Arnold Kling  

Should We Forget the Production Function?

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That is the question that occurred to me after reading Tyler Cowen.


If the employers don't want you at the high wage, and don't want you at the low wage, what might your perceived MP be, temporarily or not?

MP means marginal product. It comes from a production function, where output is a function of labor input. Instead, think of Garett Jones workers, who build organizational capital.

Imagine you are the chairman of an economics department. When you hire, do you think in terms of a production function? Probably not. You think about whether you need senior faculty or junior faculty. You think about whether you want to build a capability in behavioral economics or add to your capability in labor market econometrics. How much does salary enter into your thinking?

If a less-than-ideal candidate will take the job for 90 percent of the salary of the ideal candidate, don't you still choose the ideal candidate? Probably if the differential gets as high as 50 percent, you consider the less-than-ideal candidate. But that is a pretty lumpy labor demand schedule.

Individual organizations do not possess production functions, in which output is a continuous function of labor input. Their labor demand is not a continuous function of the wage rate.

Perhaps you can argue that in the economy as a whole, all these individual lumpinesses wash out, and you get a nice smooth aggregate production function. But I would not necessarily count on that.

When I talk about complex, roundabout production and PSST (patterns of sustainable specialization and trade), I am trying to suggest ways of describing an economy without using the concept of a production function. Or, if you insist on a production function, I think you need to allow for large discontinuities in order to explain unemployment.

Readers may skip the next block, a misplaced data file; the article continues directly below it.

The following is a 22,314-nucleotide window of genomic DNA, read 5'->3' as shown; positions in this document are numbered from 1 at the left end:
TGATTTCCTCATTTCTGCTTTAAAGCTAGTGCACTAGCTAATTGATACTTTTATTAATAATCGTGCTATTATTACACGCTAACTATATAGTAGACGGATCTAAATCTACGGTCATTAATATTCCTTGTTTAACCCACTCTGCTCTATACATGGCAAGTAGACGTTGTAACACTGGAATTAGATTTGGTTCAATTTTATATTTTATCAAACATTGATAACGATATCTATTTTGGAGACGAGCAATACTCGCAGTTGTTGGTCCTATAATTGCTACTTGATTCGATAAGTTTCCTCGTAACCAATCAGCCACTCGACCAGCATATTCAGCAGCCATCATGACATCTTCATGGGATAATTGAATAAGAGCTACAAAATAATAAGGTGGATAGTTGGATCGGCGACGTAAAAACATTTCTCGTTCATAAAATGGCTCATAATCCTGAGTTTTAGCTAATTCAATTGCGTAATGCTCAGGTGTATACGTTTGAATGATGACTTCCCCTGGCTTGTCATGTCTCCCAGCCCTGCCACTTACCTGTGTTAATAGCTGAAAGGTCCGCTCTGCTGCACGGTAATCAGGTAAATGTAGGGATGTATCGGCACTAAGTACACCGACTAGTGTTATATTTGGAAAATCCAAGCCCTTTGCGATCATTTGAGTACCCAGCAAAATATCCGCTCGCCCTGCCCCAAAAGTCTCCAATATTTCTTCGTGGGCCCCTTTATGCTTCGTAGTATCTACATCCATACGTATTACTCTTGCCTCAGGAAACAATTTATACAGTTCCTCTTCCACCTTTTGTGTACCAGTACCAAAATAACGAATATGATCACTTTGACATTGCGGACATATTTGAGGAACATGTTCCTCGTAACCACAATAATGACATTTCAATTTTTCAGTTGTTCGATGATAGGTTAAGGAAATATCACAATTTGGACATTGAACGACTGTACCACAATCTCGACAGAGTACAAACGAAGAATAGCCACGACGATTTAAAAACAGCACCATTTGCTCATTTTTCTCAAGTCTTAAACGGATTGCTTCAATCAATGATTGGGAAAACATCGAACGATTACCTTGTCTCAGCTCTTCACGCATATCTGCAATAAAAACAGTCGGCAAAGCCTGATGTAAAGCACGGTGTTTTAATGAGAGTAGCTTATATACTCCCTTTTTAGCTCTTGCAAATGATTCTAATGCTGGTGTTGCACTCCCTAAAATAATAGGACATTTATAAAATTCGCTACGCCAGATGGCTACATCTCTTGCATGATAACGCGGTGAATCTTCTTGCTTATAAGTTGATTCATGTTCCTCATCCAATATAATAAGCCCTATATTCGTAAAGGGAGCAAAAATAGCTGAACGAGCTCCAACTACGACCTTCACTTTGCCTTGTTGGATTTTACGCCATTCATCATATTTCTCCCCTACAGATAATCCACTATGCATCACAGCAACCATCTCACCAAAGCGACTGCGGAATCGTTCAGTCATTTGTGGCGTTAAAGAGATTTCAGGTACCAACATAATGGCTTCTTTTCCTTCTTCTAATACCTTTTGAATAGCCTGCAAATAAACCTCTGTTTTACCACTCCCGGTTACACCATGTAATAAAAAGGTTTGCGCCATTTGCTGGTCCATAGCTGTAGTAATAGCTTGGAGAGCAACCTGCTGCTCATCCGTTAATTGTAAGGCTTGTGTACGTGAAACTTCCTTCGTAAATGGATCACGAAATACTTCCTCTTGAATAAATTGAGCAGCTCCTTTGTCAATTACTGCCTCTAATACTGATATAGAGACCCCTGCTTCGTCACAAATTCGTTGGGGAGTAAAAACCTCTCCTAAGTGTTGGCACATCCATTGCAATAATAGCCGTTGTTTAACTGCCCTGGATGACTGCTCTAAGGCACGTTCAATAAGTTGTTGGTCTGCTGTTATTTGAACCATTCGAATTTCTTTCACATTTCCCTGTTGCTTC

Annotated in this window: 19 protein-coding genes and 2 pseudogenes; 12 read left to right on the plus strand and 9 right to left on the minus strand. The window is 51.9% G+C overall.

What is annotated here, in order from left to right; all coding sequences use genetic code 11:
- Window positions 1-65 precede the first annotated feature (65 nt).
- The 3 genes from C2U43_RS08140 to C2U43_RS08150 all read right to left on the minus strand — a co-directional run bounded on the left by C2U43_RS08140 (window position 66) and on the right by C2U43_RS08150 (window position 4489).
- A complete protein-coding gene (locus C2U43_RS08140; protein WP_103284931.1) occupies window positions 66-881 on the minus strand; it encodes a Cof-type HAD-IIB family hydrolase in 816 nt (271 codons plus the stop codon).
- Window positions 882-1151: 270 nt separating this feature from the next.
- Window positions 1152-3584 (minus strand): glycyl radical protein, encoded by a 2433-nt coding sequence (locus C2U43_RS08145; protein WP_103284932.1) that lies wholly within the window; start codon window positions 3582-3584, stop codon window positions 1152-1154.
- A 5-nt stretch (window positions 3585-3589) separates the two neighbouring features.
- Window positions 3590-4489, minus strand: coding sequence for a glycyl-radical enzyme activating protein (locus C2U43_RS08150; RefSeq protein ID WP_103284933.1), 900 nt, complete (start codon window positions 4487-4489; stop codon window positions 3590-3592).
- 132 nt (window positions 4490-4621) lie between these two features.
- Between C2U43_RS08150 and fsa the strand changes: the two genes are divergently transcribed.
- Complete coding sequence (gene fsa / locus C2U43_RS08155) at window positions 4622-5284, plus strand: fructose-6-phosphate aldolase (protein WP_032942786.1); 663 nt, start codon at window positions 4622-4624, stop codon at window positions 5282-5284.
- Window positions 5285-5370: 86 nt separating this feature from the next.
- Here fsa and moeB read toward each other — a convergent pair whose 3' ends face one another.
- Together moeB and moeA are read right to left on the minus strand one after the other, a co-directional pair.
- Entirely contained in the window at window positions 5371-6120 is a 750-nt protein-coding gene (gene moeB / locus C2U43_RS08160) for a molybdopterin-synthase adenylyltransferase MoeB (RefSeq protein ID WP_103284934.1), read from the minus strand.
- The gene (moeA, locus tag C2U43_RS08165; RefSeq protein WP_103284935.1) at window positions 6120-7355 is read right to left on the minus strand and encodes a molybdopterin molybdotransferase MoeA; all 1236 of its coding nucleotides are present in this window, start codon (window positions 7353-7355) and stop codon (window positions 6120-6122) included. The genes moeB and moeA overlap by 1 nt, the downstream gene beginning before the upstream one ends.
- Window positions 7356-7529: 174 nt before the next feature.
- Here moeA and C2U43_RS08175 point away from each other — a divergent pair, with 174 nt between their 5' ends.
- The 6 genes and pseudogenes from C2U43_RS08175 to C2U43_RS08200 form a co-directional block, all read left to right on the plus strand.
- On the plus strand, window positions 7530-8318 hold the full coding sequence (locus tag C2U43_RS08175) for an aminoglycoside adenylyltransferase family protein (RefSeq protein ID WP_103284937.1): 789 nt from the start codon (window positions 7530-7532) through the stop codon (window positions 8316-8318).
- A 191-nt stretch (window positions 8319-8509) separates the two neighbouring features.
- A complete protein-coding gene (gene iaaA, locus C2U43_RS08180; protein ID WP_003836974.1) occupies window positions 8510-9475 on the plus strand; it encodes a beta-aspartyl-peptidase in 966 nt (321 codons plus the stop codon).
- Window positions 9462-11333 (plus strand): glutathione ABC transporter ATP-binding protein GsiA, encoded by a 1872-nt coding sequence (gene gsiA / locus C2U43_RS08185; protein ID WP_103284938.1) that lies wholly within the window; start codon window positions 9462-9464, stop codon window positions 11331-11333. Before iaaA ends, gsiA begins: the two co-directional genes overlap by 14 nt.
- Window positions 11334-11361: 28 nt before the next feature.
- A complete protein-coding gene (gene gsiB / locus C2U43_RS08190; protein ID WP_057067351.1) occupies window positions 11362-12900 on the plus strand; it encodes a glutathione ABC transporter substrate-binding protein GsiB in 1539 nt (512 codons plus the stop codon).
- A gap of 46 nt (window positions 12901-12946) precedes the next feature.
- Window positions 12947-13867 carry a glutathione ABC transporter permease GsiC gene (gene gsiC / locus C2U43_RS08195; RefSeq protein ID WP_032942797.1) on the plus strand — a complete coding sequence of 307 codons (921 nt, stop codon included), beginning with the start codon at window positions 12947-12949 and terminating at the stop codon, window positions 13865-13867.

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COMMENTS (7 to date)
mdb writes:

one thing academics might miss is simply this, layoffs are a time to get rid of deadwood - without fear of lawsuit. Sure many good workers get laid off as well but they are not first on chopping block. If given a choice between a laid off worker for 10% less and an employed worker, there is less risk in the employed worker. If you hire a laid off worker at rate commensurate with the increased risk, they probably would not stay - even in this economy - so you lose all your training costs.

Les Cargill writes:

mdb: What makes anyone think that firms can successfully identify deadwood, especially given that Garret-Jones-organizational-capital-firms will be subject to internal public choice problems? Er, rent-seeking anyway. That's
my read on G. Jones, anyway - "organizational
capital" is a euphemism for rent-seeking against
the firm itself.

Firm formation right now is inadequate to even
support healthy levels of quits, much less real
competition. The knowledge problem applies most
emphatically to firms' internal governance, and
there's a lot of "too big to fail" out there.

Some of that deadwood isn't deadwood - it's "graduation".

Hugh writes:

Maybe at Foxconn, with its 450,000 workers, the idea of MP works quite well ("hire me another 10,000 assemblers for the iPhone V"!).

But I agree that in most organisations this is not really the approach, and a less linear model needs to be applied.

Kevin Dick writes:

The way I think about this is firms have two types of workers:

(1) Those that directly implement a production function

(2) Those that try to figure out what production functions to implement.